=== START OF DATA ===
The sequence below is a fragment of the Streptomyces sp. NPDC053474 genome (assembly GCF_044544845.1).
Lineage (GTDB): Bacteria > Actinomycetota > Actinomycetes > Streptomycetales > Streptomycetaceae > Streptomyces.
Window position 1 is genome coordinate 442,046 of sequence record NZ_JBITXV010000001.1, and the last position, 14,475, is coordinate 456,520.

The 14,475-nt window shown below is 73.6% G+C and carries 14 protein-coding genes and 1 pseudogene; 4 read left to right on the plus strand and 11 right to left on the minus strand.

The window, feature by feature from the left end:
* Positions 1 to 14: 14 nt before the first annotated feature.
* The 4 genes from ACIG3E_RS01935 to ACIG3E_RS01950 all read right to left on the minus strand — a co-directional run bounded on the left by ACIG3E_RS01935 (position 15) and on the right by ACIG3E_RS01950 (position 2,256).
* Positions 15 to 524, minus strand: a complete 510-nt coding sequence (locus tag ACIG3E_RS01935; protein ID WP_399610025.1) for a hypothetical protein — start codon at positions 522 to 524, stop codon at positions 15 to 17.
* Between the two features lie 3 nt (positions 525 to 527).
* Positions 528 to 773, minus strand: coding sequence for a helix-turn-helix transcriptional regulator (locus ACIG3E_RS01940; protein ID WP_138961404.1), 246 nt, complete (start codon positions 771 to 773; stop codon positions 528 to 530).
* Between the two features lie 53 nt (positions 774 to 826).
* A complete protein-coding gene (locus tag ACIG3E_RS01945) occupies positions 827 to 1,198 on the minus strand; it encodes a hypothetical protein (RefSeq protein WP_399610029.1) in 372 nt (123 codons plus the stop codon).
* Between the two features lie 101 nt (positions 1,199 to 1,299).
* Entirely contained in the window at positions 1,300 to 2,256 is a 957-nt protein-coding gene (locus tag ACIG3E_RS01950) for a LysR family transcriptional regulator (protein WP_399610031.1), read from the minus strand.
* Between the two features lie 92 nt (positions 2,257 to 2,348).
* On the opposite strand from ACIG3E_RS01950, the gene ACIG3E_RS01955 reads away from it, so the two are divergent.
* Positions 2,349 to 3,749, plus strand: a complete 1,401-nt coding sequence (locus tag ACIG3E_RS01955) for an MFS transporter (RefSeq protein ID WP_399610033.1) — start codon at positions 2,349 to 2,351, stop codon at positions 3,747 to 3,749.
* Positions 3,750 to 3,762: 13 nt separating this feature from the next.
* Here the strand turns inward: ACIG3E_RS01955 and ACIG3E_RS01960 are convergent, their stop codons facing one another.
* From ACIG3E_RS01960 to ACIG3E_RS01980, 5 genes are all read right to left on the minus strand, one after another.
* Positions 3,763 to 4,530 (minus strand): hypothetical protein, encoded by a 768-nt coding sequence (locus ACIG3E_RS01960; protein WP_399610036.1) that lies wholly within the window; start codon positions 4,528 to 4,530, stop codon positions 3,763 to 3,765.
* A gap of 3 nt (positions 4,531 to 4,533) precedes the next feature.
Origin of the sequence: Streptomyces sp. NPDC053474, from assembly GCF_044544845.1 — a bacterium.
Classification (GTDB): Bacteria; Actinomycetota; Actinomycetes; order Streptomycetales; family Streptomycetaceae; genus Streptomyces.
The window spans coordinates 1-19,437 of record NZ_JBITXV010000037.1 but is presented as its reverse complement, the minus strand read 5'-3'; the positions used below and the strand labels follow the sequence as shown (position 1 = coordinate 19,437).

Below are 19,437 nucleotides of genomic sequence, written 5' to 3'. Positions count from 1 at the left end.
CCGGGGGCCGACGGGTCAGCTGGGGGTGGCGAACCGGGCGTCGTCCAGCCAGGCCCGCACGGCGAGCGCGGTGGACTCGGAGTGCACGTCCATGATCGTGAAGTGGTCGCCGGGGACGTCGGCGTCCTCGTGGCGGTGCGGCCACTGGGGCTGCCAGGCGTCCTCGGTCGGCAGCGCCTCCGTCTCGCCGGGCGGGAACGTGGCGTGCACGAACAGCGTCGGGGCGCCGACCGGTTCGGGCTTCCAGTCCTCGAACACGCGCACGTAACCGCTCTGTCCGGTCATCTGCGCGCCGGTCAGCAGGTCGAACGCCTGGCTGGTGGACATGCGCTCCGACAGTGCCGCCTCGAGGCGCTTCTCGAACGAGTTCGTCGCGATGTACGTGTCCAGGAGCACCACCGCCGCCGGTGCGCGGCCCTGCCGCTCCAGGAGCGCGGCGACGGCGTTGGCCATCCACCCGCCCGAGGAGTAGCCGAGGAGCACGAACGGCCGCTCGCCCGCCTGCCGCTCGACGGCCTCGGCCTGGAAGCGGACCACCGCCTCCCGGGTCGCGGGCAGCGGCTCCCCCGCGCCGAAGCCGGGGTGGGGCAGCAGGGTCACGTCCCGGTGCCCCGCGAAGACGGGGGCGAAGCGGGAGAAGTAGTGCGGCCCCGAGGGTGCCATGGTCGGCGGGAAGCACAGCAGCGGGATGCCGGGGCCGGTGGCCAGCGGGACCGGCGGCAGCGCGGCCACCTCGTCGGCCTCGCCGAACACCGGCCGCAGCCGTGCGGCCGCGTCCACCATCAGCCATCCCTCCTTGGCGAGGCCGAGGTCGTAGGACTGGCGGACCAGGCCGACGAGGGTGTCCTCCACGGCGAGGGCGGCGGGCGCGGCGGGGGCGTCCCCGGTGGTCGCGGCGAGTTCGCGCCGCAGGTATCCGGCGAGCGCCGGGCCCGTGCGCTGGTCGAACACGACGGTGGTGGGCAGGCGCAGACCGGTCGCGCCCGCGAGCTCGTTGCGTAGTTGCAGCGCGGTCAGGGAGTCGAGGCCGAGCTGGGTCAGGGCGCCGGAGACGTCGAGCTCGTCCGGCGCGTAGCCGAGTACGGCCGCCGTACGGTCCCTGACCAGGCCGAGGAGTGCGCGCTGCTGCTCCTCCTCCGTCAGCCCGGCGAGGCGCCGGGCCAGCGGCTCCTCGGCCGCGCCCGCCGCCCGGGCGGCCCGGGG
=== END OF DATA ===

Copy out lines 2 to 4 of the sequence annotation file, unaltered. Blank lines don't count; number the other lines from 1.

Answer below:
Lineage (GTDB): Bacteria > Actinomycetota > Actinomycetes > Streptomycetales > Streptomycetaceae > Streptomyces.
Window position 1 is genome coordinate 442,046 of sequence record NZ_JBITXV010000001.1, and the last position, 14,475, is coordinate 456,520.

The 14,475-nt window shown below is 73.6% G+C and carries 14 protein-coding genes and 1 pseudogene; 4 read left to right on the plus strand and 11 right to left on the minus strand.